American Criminal Law Review Volume: 49 Issue: 3 Dated: Summer 2012 Pages: 1541-1597
This article discusses the need for prosecutors to embrace a color-conscious vision when exercising their professional duties.
This article examines the current situation of a color-blind criminal justice system and explores the need for prosecutors to embrace a color-conscious vision when exercising their professional duties. The author examines how the concept of color-blindness faults Blacks for the persistent racial inequalities in American society, especially as it relates in today's criminal justice system. The article begins with a discussion of color-blind versus color-conscious perspectives on race and crime used in the Nation's criminal justice systems. This section explores two characteristics of color blindness: its narrow definition of racism and its strategy for managing and implementing racial perception. The section also discusses how the historical consciousness of racism has influenced today's criminal justice system, and examines the social context for assigning moral blame and responsibility for Black crime. The second section of the article explores a variety of ways that the problems resulting from a color-blind criminal justice system can be corrected by prosecutors' use of color-conscious policies when exercising their professional duties. This section examines the dual role of prosecutors in an adversarial system, the presence of implicit racial bias in prosecutorial discretionary decisionmaking, and how color-consciousness can help to diminish the role of bias present in prosecutorial decisionmaking. The author presents several proposals for ways that prosecutors can implement color-consciousness into their everyday practices. In order to do this, prosecutors must take into account the external constraints that might affect their work, such as the policies and procedures of the prosecutor's office in which they work.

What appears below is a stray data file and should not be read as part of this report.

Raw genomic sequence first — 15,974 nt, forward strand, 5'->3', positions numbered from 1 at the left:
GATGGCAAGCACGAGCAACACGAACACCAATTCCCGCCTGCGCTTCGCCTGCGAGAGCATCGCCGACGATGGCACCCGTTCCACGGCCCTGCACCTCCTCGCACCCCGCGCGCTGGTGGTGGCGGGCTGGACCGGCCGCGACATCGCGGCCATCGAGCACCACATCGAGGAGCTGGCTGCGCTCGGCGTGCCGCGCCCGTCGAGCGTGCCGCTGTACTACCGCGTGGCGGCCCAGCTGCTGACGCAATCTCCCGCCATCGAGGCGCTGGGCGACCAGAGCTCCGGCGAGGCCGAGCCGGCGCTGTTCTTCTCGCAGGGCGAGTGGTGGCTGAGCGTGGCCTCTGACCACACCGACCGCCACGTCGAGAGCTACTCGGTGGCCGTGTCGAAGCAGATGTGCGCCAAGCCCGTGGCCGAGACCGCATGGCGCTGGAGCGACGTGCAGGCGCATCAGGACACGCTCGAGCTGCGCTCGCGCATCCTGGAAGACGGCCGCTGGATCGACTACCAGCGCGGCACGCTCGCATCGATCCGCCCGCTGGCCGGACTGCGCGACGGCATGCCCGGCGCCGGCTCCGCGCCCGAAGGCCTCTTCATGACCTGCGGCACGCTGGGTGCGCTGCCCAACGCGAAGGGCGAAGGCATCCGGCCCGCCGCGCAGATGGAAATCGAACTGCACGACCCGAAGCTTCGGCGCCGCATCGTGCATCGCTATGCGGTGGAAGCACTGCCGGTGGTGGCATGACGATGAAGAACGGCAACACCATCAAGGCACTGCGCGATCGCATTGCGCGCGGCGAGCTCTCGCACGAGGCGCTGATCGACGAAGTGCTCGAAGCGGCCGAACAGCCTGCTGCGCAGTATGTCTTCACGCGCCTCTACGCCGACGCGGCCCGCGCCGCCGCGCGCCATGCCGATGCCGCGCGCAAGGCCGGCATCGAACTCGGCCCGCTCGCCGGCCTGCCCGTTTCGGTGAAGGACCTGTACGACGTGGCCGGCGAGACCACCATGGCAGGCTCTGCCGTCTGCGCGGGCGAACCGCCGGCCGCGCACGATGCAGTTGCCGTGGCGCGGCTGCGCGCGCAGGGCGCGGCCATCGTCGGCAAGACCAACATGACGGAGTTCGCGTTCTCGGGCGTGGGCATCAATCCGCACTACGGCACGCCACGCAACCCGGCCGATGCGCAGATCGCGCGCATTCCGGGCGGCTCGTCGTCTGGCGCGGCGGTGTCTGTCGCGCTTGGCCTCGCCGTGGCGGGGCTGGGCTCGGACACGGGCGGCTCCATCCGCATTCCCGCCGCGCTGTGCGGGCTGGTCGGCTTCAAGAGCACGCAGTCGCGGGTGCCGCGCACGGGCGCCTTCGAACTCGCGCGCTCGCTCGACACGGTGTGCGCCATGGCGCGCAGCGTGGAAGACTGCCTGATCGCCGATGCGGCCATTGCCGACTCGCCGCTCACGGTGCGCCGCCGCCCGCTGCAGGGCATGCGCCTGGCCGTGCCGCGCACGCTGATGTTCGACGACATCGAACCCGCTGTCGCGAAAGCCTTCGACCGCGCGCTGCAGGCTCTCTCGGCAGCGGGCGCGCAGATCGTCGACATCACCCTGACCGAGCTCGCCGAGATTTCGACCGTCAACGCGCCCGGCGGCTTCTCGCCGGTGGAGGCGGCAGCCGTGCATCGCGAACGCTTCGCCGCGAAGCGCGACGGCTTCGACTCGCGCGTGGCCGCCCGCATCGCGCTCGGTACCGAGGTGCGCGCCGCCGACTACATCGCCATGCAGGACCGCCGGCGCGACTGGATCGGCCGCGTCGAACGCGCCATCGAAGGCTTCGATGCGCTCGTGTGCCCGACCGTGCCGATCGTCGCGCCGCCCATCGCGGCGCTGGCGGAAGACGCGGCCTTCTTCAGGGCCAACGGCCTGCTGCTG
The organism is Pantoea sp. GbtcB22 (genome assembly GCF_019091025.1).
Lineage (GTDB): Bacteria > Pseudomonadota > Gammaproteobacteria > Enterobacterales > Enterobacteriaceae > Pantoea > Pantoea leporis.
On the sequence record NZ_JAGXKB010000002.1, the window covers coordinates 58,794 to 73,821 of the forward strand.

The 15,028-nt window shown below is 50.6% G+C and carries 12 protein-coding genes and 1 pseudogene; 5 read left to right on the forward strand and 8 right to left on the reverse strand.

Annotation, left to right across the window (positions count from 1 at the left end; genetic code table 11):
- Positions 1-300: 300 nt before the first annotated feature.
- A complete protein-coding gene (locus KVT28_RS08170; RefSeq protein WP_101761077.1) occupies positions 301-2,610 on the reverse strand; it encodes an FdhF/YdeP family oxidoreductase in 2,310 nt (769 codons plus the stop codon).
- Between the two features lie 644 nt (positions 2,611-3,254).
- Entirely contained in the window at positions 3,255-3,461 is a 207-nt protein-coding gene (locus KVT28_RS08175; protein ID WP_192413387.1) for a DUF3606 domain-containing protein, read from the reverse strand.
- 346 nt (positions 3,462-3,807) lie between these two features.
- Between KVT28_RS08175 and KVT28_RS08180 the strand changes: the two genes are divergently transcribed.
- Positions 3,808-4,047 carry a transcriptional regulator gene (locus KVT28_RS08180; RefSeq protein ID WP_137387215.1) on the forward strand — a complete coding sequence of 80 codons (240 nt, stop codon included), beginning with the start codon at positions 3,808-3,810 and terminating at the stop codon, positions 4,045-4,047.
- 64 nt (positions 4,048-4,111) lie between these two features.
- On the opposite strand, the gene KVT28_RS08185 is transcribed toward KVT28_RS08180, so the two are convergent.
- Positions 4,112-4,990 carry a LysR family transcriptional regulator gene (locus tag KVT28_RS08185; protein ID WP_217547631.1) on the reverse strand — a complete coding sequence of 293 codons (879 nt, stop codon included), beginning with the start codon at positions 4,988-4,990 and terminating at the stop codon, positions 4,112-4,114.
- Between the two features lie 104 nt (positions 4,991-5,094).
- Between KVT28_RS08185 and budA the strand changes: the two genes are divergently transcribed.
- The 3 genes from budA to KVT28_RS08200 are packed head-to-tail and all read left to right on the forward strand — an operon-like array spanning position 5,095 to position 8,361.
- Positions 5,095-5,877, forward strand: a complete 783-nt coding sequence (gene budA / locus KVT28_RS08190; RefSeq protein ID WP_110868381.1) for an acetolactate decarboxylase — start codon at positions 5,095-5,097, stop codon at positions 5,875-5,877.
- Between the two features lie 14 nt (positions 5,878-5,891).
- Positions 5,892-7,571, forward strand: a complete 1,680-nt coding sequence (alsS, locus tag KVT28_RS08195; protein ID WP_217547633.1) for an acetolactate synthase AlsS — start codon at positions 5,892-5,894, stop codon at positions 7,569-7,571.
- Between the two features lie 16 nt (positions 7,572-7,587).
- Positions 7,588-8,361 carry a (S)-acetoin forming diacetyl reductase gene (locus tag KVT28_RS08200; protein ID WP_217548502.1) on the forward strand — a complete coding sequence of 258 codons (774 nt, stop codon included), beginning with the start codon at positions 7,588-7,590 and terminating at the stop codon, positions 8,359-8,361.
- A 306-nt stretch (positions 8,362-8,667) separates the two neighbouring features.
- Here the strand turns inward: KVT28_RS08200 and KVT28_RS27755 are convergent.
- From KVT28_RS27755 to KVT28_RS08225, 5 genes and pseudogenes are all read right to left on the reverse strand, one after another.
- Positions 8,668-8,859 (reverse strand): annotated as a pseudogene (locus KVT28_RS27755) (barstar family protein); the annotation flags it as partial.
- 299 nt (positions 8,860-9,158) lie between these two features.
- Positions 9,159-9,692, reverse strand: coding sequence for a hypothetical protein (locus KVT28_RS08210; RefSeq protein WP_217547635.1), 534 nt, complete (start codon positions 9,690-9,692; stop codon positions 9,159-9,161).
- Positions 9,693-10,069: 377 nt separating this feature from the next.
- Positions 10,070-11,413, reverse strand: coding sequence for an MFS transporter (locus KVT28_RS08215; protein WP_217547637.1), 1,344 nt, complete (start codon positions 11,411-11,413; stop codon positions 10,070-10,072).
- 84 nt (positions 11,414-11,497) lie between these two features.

United States of America